Potteries in Rye

Adapted from an article by David Sharp

There have always been Potters in Rye and some examples of medieval Rye pottery can be seen in the Ypres Tower. (More recent examples are displayed at the East Street site.) Potters were again active in Rye during the eighteenth century and a brick works and pottery existed at Cadborough Farm, just west of Rye on the road to Udimore. The farm belonged to a Jeremiah Smith who was a hop grower as well as Mayor of Rye seven times. It was Jeremiah Smith who gave a William Mitchell the responsibility of managing the Smith’s Pottery at Cadborough. This was the beginning of what was to become Rye Pottery, one of the many potteries operating in Rye over the years.

Rye Pottery

William Mitchell was in charge of Cadborough Pottery by 1834 and by 1840 he seems to have bought the pottery business from Jeremiah Smith. Mitchell was helped in the Pottery by his two sons, Henry and Frederick. By 1850 Frederick, together with William Watson, began to experiment with applied decoration which later became a feature of the firm. In 1867 the Mitchell brothers and William Watson won third class certificates at Hastings and St.Leonards Industrial Exhibition. In the following year Frederick Mitchell bought the land for Bellevue Pottery in Ferry Road and it opened for business in 1869. Frederick’s pottery was either rather rustic in style or decorated with hop patterns. The latter became extremely popular.

Frederick died in 1875 but his widow, Caroline, with help from William Watson, continued the business for the next twenty-one years. Caroline used to produce copies of more famous designs and was well known for small items or knick knacks. The products of the pottery were known as Sussex Rustic Ware from the Rye Pottery. In 1882 Caroline asked Frederick’s nephew, another Frederick, to join the firm. He took over the pottery when Caroline died in 1896. This Frederick Mitchell died in 1920 and again a Mitchell widow, this time Edith, carried on making pots for a further ten years.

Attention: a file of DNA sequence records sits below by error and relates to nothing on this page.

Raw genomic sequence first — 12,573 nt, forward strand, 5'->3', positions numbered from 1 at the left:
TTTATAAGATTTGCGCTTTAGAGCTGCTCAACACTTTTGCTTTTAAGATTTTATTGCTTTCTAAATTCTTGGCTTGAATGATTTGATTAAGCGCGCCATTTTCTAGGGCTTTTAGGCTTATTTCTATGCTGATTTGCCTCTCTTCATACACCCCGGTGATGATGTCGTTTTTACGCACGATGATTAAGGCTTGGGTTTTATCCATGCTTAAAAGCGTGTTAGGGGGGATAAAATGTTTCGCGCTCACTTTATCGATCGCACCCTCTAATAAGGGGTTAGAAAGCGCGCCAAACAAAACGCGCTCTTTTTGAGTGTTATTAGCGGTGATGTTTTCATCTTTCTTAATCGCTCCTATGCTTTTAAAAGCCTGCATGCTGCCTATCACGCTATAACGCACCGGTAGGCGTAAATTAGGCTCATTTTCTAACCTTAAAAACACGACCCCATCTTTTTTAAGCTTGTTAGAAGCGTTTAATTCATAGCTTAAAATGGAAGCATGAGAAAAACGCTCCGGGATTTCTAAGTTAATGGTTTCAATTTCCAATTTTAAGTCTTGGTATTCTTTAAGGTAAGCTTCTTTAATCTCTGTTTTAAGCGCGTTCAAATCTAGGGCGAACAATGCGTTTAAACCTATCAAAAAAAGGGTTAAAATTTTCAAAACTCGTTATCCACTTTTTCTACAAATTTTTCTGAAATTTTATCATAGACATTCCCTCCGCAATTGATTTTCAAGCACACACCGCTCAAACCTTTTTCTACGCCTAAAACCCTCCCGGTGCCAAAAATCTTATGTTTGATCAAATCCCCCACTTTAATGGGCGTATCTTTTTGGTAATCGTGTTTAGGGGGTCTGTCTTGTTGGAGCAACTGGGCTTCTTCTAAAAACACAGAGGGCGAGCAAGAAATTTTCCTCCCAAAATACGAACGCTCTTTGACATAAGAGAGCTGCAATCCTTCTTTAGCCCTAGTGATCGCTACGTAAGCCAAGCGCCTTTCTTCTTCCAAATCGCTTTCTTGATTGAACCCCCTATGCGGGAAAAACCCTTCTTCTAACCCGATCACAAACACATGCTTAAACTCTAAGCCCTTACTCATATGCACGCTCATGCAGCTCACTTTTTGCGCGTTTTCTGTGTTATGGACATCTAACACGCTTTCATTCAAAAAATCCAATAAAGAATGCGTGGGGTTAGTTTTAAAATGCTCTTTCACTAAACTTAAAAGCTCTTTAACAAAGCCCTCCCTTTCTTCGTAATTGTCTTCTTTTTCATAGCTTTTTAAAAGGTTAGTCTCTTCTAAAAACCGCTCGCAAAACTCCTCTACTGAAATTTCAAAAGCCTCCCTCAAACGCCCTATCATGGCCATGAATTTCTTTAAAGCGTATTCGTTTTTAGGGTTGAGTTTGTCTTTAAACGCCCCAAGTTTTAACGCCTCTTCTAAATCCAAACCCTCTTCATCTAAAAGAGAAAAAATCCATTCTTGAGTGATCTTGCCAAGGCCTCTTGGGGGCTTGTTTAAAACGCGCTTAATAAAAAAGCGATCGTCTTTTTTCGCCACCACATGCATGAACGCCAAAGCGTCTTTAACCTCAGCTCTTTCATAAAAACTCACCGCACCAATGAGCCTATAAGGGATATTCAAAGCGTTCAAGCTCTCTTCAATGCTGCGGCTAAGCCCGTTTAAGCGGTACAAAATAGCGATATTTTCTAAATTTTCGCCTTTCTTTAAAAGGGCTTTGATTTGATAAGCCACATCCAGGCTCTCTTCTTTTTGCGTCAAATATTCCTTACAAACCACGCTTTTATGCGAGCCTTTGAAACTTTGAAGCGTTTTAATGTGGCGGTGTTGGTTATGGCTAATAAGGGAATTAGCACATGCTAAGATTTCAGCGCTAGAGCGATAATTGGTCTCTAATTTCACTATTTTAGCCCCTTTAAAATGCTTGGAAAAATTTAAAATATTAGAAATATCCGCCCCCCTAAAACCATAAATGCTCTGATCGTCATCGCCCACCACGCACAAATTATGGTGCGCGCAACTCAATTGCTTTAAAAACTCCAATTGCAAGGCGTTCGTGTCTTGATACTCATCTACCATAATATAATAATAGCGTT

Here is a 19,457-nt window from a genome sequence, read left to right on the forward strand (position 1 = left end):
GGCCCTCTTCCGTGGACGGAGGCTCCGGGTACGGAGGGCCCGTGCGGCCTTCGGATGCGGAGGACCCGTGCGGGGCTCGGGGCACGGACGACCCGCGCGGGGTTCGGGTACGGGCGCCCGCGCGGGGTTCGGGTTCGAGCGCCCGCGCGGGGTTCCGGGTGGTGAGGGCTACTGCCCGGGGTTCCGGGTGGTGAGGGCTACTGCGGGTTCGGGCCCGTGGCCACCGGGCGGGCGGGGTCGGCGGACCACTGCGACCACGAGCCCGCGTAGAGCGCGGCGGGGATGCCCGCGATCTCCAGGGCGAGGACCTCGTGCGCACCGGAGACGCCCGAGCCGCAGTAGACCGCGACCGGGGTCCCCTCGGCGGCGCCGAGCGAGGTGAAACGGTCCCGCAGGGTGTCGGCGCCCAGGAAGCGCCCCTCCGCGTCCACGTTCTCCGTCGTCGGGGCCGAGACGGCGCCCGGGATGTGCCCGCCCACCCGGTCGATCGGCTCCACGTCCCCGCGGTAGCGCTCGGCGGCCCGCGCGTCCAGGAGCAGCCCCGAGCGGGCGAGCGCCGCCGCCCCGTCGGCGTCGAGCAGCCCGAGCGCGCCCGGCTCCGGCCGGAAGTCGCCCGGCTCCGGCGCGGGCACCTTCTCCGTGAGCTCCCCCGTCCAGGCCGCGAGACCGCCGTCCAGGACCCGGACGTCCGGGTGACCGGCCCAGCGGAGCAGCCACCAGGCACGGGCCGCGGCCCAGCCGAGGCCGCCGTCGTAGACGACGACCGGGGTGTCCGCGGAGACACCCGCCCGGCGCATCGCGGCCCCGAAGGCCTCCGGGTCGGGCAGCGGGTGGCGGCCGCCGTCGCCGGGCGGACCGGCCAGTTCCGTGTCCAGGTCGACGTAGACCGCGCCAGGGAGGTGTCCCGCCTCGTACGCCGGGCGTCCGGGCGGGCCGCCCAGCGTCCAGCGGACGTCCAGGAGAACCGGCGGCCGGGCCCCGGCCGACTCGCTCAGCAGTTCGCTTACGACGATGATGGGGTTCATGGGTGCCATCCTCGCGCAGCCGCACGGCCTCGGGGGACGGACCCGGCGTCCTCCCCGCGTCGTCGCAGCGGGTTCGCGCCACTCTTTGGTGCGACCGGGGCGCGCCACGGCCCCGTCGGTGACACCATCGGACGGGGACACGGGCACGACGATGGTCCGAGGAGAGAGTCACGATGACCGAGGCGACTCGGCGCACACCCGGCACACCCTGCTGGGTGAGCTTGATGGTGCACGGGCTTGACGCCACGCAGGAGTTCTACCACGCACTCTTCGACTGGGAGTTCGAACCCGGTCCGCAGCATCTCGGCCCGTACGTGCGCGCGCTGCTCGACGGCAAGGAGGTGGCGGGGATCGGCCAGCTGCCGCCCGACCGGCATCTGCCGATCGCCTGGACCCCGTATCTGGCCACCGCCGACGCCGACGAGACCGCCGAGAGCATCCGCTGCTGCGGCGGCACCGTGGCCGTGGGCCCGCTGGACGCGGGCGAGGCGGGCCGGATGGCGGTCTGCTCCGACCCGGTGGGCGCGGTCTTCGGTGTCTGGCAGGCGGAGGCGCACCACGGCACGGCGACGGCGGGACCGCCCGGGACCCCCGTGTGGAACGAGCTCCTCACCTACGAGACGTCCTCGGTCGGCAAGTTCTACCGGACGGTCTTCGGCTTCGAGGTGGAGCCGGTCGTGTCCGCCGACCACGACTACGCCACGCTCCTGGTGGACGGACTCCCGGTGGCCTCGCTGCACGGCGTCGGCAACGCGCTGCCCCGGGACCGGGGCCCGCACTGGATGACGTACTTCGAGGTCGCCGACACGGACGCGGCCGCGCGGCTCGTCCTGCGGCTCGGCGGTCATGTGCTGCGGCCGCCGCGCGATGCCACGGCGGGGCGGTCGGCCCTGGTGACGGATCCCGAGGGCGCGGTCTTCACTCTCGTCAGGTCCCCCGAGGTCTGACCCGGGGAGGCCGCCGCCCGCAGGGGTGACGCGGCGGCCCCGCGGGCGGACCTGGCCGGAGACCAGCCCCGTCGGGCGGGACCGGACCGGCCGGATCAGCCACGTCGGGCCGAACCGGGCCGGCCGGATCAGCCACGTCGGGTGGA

In 1930 Mrs. Ella Mills bought the pottery but essentially kept the lines the same. Bellevue Pottery closed in 1939 because night firing contravened the black-out regulations.

After the war the pottery was re-opened by John and Wally Cole, pre-war London based studio potters, under the name of Rye Pottery. Adapting a seventeenth century decorating technique used on English Delftware they produced a range of pieces to fulfill the post-war craving for decorative as well as utility household ware. By employing Bert Twort, the pre-war thrower, they still made a few traditional shapes, including the famous Sussex Pig who ‘won’t be druv’.

Wally Cole took on two apprentices, David Sharp and Dennis Townsend, both of whom later started their own potteries. Rye Pottery continued to train young potters, including James Elliott who later owned Cinque Ports Pottery. In 1982 Wally Cole was awarded the MBE for his services to Craft Pottery. Rye Pottery has won many awards and made the commemorative ware for the Investiture of the Prince of Wales in 1969. Wally Cole retired in 1978 but continued to produce his own studio pots until the end of 1997.

His son Tarquin Cole took over in 1978. He changed the firm’s direction and moved towards a more fashion orientated market. This change saw the development of several ranges of Rye Pottery figures, including the famous Canterbury Tales series. In view of the considerable interest shown in Rye Pottery, from 1995 every piece received the decorator’s monogram. Before then only special commissions and commemorative were signed.

Fortunately Rye Pottery can still be found in Rye today.  For a separate article about it, click here.

Cinque Ports Pottery

In 1956 George Gray and David Sharp started the Cinque Ports Pottery at the Mint in Rye. In order for the potteries to expand, the partnership was dissolved and in 1964 George Gray moved Cinque Ports Pottery to the Monastery in Conduit Hill. The Mayoress of Rye, Mrs. W.M.Macer, officially opened the new premises on May 30th of that year. The showroom was situated at the top of the exterior stairway on the north side of the building in what was once a chapel.